You are making a presentation, just about to wow the room with a power-packed punch line and someone hits the brake on your moment of glory. Who? An ‘interrupter’.

We have all encountered this person in our professional lives. Someone who interrupted us without warning or good reason (mostly) and displayed no remorse in doing it. In fact, they may be repeat interrupters who aren’t concerned if you were in a flow or just about to make the most crucial point of your speech.

This is obviously unnerving. It disrupts your presentation, speech, or argument and quite frankly, leaves you fuming. 

So how do you avoid this interruption? Or more importantly, if it happens how do you deal with it?

Well, you have no control over the whims of a serial interrupter. But there are some maneuvers you can deploy to ensure sure the interruption is a comma, not a full stop.

Maneuver #1: Keep Calm and Continue 

You need to remain unaffected and keep going. Even if you are angry, the key is to not let that show. Look like the calmest person in the room and continue talking. If you react, you give more importance to the interruption than your own content. Be stern, resolute, and calm. The person should get the message and concede.

Maneuver #2: Recruit Supporters

It is helpful to have some supporters in the room to help you out when someone interrupts you. Ask your supporters to look out for this and when someone interrupts you, your supporter can say something like “Can we just go back to the point Martha was making” or “I don’t think Sunil was done talking”. 

Maneuver #3: Establish Rules 

If your workplace has many people who are in the habit of interrupting others, then a good way is to set the rules up front. Before starting a meeting or your presentation, make it clear that you would appreciate everyone to wait for you to finish and raise their points at the end. If you are someone senior who has power, then make this an official rule for meetings and discussions.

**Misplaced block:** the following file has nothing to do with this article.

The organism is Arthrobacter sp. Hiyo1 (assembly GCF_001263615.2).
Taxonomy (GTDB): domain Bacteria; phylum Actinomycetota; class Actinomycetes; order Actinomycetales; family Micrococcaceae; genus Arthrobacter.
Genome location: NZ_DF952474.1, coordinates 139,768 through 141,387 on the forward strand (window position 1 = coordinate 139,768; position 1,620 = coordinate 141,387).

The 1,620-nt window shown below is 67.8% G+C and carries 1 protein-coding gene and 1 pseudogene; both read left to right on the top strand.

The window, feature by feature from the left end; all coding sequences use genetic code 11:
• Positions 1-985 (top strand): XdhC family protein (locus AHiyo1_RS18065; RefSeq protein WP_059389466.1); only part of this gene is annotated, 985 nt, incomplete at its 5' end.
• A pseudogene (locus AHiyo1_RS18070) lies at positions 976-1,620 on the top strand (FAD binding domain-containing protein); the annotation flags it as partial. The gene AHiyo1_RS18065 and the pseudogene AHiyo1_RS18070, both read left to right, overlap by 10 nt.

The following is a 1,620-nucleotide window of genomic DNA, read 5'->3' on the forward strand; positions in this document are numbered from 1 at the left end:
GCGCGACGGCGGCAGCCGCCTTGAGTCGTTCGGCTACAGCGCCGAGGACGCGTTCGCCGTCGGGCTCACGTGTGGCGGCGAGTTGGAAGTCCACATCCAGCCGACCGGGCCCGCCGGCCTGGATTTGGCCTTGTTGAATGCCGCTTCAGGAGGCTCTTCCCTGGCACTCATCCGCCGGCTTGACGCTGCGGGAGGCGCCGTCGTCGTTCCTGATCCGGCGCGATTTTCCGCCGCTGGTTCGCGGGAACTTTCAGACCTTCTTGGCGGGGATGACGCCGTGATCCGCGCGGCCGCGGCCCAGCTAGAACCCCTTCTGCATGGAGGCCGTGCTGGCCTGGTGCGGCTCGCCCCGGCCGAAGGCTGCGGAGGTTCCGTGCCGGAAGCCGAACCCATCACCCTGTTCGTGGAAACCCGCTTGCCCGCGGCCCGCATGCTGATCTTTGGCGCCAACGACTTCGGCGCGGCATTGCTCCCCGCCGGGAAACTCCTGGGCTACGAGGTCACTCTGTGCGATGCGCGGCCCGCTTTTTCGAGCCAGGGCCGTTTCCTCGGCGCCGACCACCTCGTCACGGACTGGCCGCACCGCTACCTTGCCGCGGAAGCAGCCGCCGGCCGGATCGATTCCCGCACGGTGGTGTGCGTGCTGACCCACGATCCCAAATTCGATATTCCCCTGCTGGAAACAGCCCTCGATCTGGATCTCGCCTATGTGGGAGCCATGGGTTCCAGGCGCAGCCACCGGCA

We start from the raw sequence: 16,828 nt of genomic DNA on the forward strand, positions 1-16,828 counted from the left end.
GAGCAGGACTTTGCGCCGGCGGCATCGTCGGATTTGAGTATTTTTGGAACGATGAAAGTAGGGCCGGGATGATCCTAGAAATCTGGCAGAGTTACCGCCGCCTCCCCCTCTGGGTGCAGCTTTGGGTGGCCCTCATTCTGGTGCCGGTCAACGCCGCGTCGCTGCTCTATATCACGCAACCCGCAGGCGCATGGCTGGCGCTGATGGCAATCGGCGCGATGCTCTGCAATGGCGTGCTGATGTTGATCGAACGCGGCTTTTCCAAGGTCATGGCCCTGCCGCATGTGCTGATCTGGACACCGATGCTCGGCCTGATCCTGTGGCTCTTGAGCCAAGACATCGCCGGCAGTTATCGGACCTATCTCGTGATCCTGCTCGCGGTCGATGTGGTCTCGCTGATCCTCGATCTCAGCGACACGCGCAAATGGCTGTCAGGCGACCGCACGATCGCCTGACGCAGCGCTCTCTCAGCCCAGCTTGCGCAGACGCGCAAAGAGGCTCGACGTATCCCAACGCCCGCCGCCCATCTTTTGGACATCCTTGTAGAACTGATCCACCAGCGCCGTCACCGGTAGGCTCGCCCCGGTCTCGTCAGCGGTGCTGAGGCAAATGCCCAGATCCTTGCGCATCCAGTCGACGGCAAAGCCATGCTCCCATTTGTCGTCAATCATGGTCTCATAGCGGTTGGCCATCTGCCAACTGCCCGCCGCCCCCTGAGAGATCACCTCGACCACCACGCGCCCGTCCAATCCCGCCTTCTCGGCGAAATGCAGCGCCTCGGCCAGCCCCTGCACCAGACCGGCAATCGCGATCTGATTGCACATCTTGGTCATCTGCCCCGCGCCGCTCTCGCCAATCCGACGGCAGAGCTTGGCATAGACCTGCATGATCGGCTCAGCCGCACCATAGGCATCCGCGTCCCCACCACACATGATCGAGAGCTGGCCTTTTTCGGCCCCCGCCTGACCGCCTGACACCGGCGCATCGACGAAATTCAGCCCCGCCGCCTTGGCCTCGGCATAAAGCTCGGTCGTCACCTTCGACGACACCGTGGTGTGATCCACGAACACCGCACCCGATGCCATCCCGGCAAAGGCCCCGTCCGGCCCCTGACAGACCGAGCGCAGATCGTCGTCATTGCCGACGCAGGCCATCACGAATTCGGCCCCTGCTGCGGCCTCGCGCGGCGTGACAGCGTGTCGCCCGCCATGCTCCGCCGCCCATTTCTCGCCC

Maneuver #4: Non-Verbal Cues Matter

There are ways to signal you don’t appreciate being interrupted without launching in. verbal confrontation. You can do this by exhibiting strong and sure body language. Sit straight, lean in, and place your hands comfortably on the table, using them to gesture when required. Also, before a critical meeting take up positions in the room that make you prominent. Avoid the corner or back seats.

Maneuver #5: Say It How It Is

Sometimes there’s no way to counter an interrupter except giving them feedback upfront. Try to frame this conversation as requiring their support to deliver a good presentation, rather than sounding accusatory and aggressive. But be firm and highlight how their interruption undermines your presentation.

Saumya is a Specialist in the Curriculum Team at Harappa Education. She is a pistol shooter and a devoted snacker who loves finding simple ways to express complex ideas.

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